Rotating vessels have been proposed as means of growing larger, more nearly uniform protein crystals than would otherwise be possible in the presence of normal Earth gravitation. Heretofore, nonrotating vessels have been used.

It is difficult to grow high-quality protein crystals in the terrestrial gravitational field because of convection plumes created by the interaction between gravitation and density gradients in protein-solution depletion layers around growing crystals. The density gradients and the associated convection plumes cause the surfaces of growing crystals to be exposed to nonuniform solution densities, thereby causing the crystals to form in irregular shapes. The microgravitational environment of outer space has been utilized to eliminate gravitationinduced convection, but this approach is generally not favorable because of the high cost and limited availability of space flight. A Hinged Pair of Mechanically Biased Bimorphs constitutes a unit-cell piezoelectric actuator that can generate a positive or negative displacement. Unit cells can be stacked to obtain a greater stroke.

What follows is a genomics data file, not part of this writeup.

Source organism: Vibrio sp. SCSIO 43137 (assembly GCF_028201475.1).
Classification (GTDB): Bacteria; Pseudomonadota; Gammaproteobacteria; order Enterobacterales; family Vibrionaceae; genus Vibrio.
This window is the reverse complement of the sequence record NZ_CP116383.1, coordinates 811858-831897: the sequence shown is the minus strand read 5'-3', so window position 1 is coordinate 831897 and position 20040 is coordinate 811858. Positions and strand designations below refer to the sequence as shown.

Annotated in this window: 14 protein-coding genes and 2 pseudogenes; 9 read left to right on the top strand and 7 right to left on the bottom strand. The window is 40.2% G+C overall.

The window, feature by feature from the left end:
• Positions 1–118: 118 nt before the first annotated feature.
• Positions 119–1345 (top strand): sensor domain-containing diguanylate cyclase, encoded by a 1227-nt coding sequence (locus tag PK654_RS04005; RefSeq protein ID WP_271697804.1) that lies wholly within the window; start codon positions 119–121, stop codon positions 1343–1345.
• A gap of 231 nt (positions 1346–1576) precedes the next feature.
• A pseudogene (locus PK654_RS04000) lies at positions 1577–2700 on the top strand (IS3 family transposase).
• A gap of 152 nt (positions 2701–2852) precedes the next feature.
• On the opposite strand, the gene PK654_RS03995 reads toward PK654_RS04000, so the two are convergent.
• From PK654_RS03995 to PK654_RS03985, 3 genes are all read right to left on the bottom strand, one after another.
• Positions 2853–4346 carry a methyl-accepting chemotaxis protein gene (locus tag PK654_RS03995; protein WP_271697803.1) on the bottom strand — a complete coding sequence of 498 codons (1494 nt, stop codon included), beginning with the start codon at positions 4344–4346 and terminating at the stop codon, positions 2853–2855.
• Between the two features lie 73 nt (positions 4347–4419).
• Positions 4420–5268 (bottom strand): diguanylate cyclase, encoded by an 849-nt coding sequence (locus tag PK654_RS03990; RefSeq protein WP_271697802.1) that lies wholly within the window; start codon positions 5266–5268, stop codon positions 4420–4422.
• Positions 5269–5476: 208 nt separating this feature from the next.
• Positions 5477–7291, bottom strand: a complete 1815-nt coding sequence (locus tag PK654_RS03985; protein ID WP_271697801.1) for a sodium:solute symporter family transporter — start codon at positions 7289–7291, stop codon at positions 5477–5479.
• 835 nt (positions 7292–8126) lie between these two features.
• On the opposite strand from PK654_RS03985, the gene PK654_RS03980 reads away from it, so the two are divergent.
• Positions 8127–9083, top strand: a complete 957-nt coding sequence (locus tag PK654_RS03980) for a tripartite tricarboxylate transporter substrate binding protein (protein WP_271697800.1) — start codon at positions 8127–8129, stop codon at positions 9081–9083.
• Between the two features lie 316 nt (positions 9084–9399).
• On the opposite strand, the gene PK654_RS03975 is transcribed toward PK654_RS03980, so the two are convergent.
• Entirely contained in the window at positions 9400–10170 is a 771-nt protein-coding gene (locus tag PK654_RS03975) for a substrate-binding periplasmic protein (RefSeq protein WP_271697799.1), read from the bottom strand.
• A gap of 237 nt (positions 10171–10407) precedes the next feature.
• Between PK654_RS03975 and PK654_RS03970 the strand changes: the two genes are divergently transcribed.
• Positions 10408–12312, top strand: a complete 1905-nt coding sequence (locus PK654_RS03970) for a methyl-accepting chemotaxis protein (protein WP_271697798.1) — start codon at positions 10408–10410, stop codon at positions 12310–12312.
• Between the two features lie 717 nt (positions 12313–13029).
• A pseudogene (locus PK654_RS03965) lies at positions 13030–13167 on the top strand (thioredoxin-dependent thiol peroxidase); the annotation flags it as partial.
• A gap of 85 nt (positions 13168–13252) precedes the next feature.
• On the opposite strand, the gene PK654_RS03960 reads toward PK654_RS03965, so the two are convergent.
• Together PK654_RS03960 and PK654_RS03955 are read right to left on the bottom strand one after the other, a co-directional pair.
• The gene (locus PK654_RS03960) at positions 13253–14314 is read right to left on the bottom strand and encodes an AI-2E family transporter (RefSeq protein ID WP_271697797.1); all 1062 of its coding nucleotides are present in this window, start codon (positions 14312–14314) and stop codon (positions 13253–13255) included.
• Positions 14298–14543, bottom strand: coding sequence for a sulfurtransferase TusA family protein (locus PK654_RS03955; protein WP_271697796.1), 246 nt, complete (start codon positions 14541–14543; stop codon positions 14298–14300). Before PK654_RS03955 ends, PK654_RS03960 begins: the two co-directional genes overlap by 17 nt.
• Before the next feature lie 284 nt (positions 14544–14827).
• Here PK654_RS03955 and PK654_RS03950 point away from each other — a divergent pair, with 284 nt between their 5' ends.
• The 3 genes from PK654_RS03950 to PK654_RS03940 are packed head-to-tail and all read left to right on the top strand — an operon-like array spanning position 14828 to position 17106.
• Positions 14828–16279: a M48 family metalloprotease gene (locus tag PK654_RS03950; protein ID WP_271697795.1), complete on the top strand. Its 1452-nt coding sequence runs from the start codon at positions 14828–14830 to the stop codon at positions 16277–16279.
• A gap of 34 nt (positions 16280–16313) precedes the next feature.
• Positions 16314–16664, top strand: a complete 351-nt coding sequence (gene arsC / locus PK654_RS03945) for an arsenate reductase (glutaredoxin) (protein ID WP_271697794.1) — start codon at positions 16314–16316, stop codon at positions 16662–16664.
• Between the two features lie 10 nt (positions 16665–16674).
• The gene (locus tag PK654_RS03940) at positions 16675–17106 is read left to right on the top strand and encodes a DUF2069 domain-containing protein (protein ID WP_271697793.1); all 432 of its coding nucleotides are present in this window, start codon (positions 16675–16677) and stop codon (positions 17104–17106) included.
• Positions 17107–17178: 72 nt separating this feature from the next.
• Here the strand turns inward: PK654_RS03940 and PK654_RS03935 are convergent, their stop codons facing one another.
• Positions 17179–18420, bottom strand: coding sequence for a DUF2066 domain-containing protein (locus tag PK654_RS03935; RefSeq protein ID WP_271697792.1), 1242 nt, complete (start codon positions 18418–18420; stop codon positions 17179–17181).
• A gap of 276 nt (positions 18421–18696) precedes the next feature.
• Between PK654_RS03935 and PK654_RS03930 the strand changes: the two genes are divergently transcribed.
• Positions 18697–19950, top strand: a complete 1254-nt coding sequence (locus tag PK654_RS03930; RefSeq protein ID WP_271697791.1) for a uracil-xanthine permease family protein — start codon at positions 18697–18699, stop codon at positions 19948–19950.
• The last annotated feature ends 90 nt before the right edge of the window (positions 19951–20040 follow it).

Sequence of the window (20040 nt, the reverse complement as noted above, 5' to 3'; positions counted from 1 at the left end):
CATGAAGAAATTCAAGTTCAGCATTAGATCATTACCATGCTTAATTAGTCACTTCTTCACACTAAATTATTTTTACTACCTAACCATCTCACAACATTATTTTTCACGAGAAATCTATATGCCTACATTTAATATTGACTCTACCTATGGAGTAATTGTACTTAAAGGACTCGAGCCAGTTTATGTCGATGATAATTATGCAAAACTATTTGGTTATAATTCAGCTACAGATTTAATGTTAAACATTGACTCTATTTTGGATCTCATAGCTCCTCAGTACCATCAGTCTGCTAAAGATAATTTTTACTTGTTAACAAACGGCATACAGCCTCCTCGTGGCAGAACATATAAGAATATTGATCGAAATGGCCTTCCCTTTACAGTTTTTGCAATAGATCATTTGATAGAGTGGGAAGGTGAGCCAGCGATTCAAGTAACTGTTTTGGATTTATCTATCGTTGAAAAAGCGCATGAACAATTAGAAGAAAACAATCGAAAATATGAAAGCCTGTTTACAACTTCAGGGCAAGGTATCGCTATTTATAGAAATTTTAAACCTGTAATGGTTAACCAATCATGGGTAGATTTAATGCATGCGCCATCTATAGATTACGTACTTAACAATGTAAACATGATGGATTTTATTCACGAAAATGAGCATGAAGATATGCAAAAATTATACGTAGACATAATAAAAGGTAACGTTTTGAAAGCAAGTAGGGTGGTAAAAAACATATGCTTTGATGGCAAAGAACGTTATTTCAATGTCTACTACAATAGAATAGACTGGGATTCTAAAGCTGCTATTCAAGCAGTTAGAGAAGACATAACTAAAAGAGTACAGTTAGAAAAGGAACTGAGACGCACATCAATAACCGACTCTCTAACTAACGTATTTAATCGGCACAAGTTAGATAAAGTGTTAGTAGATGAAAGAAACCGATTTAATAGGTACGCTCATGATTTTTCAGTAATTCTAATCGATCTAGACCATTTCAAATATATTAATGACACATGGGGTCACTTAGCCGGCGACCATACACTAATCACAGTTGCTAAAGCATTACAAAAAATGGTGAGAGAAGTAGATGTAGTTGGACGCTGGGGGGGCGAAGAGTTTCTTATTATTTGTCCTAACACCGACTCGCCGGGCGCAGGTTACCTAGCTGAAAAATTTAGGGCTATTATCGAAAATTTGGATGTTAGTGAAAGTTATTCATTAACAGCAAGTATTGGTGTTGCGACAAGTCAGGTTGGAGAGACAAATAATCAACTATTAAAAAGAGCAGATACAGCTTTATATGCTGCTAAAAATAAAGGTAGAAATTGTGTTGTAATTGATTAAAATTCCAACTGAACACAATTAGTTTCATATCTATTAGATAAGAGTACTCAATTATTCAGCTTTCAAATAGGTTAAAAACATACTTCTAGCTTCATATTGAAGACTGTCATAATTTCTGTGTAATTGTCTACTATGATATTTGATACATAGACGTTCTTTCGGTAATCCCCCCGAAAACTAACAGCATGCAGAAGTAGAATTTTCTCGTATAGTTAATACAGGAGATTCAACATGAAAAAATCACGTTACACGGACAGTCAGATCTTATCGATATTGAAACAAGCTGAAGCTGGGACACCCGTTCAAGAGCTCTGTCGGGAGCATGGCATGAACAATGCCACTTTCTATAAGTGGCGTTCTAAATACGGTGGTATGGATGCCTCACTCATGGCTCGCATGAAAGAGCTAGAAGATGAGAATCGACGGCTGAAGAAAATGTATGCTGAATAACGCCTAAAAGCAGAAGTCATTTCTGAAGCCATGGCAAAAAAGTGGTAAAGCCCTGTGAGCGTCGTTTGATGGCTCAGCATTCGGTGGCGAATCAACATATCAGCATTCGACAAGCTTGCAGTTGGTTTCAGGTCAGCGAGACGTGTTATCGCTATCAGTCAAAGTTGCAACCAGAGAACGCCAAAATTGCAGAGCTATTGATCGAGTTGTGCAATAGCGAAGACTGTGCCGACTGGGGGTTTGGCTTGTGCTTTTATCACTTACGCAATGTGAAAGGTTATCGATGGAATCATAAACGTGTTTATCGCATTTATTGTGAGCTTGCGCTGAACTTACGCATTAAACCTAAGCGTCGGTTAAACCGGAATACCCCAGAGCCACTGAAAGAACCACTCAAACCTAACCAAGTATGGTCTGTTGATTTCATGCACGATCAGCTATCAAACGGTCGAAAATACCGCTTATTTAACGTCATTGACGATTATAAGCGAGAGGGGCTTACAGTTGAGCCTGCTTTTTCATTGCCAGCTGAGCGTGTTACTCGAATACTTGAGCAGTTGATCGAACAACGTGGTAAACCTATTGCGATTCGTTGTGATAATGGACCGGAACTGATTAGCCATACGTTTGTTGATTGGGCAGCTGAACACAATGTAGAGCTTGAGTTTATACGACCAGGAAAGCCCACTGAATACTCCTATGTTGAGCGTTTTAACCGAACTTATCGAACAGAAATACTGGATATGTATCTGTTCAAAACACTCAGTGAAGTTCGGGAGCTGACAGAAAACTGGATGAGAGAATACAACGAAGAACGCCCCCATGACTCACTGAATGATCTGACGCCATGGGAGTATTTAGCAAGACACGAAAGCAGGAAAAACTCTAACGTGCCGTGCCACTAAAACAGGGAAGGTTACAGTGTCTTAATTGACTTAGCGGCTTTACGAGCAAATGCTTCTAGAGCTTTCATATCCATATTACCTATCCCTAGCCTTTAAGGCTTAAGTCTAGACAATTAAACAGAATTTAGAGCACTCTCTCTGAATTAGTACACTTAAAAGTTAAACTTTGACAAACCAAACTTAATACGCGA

Image The use of a rotating vessel according to the proposal is intended to ameliorate the effects of gravitation and the resultant convection, relative to the corresponding effects in a non-rotating vessel. The rotation would exert an averaging effect over time, distributing the convective force on the depletion layer. Therefore, the depletion layer would be more nearly uniform and, as a result, the growing crystal would be more nearly perfect.

The proposal admits of variations (see figure), including the following:

  • The growing crystal could be rotated about its own central axis or an external axis.
  • The crystal-growth vessel could be of any of various shapes, including cylindrical, hemispherical, conical, and combinations thereof.
  • The crystal-growth vessel could be suspended in a viscous fluid in an outer vessel to isolate the growing crystal from both ambient vibrations and vibrations induced by a mechanism that drives the rotation.
  • The rotation could be coupled to the crystal-growth vessel by viscous or magnetic means.
  • The crystal-growth vessel could be supported within the outer vessel by use of a magnetic field.
  • The crystal-growth vessel and the outer vessel could be configured in a variety of ways to facilitate heat transfer, instrumentation, and rotation.

This work was done by Paul Cottingham of Wyle Laboratories for Johnson Space Center. For further information, contact the Johnson Technology Transfer Office at (281) 483-3809. MSC-23212

NASA Tech Briefs Magazine

This article first appeared in the December, 2005 issue of NASA Tech Briefs Magazine.

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